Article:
Burying Power Lines: A Shocking Cost

The Marietta Daily Journal of September 27, 2017 published a letter to the editor in the midst of recovery from recent hurricanes that downed power lines and prompted calls for utilities to bury the lines. The letter writer raised some salient points about the inconvenience and financial and environmental cost of burying the lines. The letter can be accessed on the newspaper’s website here and is reprinted in its entirety below.  

Burying power lines would unearth problems

Each time a major weather catastrophe occurs, along with the clamor about “climate change” being the causative factor, there is additional, ubiquitous uproar regarding the replacement of above-ground power lines with underground utility delivery. A few years ago, I responded to that clamor but felt it necessary to revisit the recent uproar.

Many people believe that by burying the power lines, all our utility problems would vanish with the unsightly poles and wires that dot our daily visage. Outside of the monumental and staggering costs to attempt the virtually impossible feat, there are other considerations that are overlooked by those who would oversimplify the undertaking. To wit:

 ♦ Even if Georgia Power could bury all its lines, customers’ monthly bills would increase to possibly 10 times what they are paying now.

♦ Those customers currently with overhead service would have to pay an electrician to convert their homes to receive underground service.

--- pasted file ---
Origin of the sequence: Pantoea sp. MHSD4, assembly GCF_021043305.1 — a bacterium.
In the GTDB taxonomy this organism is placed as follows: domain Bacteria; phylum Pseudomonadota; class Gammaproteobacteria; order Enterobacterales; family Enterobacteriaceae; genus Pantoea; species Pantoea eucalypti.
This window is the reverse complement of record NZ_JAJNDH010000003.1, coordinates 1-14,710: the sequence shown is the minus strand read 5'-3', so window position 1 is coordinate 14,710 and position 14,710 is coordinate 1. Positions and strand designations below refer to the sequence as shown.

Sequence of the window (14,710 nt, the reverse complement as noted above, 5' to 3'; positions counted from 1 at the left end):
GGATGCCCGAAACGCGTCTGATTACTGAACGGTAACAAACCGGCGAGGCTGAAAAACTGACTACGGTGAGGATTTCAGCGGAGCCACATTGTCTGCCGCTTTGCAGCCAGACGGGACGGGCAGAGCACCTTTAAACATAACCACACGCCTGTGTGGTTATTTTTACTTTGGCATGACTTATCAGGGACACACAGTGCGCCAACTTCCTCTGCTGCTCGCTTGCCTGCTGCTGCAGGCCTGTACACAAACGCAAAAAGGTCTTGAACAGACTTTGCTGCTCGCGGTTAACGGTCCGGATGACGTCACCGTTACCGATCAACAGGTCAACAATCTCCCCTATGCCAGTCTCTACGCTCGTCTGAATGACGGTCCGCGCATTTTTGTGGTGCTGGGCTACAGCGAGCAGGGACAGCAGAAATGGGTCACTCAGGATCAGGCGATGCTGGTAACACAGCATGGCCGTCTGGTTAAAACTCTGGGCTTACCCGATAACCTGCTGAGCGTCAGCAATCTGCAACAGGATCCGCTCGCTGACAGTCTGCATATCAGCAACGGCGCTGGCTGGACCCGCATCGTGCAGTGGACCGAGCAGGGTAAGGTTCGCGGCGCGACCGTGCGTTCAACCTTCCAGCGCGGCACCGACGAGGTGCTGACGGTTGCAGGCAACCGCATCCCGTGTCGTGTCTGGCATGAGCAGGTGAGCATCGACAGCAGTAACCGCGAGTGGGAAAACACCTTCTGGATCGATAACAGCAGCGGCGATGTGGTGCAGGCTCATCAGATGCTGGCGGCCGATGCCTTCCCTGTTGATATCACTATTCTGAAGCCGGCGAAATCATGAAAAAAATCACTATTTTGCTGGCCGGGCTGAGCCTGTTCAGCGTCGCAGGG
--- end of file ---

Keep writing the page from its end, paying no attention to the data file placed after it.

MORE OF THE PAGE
♦ All other utilities on poles (cable, phone, etc.) would need to buried, and their customers would have to bear those costs as well.

♦ Millions of trees along roads and right of ways would need to be removed to bury utility lines. In addition, right of way construction for this undertaking would cost trillions of dollars as well as disruption of traffic to an unprecedented degree.

♦ There would possibly be extended outages and repairs dues to the lines being underground and it being harder to locate, isolate and repair the problems.

♦ Major cities do not have all of their lines buried underground. In downtown areas, they may have underground networks, which serves large buildings, but this does not typically go beyond the downtown areas. Also, many newer subdivisions are served by underground distribution, but the lines serving these subdivisions are overhead.

♦ Utility transmission stations which would be underground, would still be at risk for flood damage and closure. In fact, if Houston’s complete infrastructure would have been underground after Harvey, the area still would be without utility service to this day as a result of the continued flooding.

While we all would like the pristine and uncluttered view, choosing to go underground would be prohibitive for a number of reasons: cost, safety, efficiency, etc. We have the greatest utility system in the world and I can’t see why we shouldn’t keep it that way.

Larry Underkoffler

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